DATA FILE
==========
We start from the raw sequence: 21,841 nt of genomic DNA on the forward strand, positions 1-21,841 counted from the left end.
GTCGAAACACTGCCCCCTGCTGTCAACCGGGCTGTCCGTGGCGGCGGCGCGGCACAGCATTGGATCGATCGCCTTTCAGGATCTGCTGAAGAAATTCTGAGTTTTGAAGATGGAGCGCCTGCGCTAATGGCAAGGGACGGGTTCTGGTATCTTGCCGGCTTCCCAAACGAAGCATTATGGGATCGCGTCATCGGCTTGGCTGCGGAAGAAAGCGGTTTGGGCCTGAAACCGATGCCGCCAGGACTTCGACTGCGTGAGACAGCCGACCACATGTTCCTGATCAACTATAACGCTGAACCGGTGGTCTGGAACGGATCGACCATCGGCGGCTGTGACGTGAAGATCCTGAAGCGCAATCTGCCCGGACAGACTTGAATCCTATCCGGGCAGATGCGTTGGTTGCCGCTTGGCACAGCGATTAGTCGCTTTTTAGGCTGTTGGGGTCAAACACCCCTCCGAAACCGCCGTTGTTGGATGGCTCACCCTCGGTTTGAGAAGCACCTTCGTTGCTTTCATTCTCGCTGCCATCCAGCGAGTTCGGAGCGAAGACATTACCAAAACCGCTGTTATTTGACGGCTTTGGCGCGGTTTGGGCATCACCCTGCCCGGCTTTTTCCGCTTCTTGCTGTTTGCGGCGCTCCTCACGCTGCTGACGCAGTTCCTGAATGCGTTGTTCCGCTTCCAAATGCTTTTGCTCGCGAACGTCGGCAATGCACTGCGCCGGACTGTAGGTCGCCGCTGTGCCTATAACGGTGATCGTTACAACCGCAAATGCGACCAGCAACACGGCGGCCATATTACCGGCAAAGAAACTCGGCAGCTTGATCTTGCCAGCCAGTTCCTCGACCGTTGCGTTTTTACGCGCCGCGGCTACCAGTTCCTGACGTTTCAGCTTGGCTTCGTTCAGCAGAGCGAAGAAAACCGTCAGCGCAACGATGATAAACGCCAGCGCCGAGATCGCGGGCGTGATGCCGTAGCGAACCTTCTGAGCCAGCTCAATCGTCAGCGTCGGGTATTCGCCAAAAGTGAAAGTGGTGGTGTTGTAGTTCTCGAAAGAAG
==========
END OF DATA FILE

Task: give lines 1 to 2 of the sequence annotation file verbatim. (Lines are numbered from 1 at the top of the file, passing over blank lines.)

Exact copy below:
We start from the raw sequence: 21,841 nt of genomic DNA on the forward strand, positions 1-21,841 counted from the left end.
GTCGAAACACTGCCCCCTGCTGTCAACCGGGCTGTCCGTGGCGGCGGCGCGGCACAGCATTGGATCGATCGCCTTTCAGGATCTGCTGAAGAAATTCTGAGTTTTGAAGATGGAGCGCCTGCGCTAATGGCAAGGGACGGGTTCTGGTATCTTGCCGGCTTCCCAAACGAAGCATTATGGGATCGCGTCATCGGCTTGGCTGCGGAAGAAAGCGGTTTGGGCCTGAAACCGATGCCGCCAGGACTTCGACTGCGTGAGACAGCCGACCACATGTTCCTGATCAACTATAACGCTGAACCGGTGGTCTGGAACGGATCGACCATCGGCGGCTGTGACGTGAAGATCCTGAAGCGCAATCTGCCCGGACAGACTTGAATCCTATCCGGGCAGATGCGTTGGTTGCCGCTTGGCACAGCGATTAGTCGCTTTTTAGGCTGTTGGGGTCAAACACCCCTCCGAAACCGCCGTTGTTGGATGGCTCACCCTCGGTTTGAGAAGCACCTTCGTTGCTTTCATTCTCGCTGCCATCCAGCGAGTTCGGAGCGAAGACATTACCAAAACCGCTGTTATTTGACGGCTTTGGCGCGGTTTGGGCATCACCCTGCCCGGCTTTTTCCGCTTCTTGCTGTTTGCGGCGCTCCTCACGCTGCTGACGCAGTTCCTGAATGCGTTGTTCCGCTTCCAAATGCTTTTGCTCGCGAACGTCGGCAATGCACTGCGCCGGACTGTAGGTCGCCGCTGTGCCTATAACGGTGATCGTTACAACCGCAAATGCGACCAGCAACACGGCGGCCATATTACCGGCAAAGAAACTCGGCAGCTTGATCTTGCCAGCCAGTTCCTCGACCGTTGCGTTTTTACGCGCCGCGGCTACCAGTTCCTGACGTTTCAGCTTGGCTTCGTTCAGCAGAGCGAAGAAAACCGTCAGCGCAACGATGATAAACGCCAGCGCCGAGATCGCGGGCGTGATGCCGTAGCGAACCTTCTGAGCCAGCTCAATCGTCAGCGTCGGGTATTCGCCAAAAGTGAAAGTGGTGGTGTTGTAGTTCTCGAAAGAAG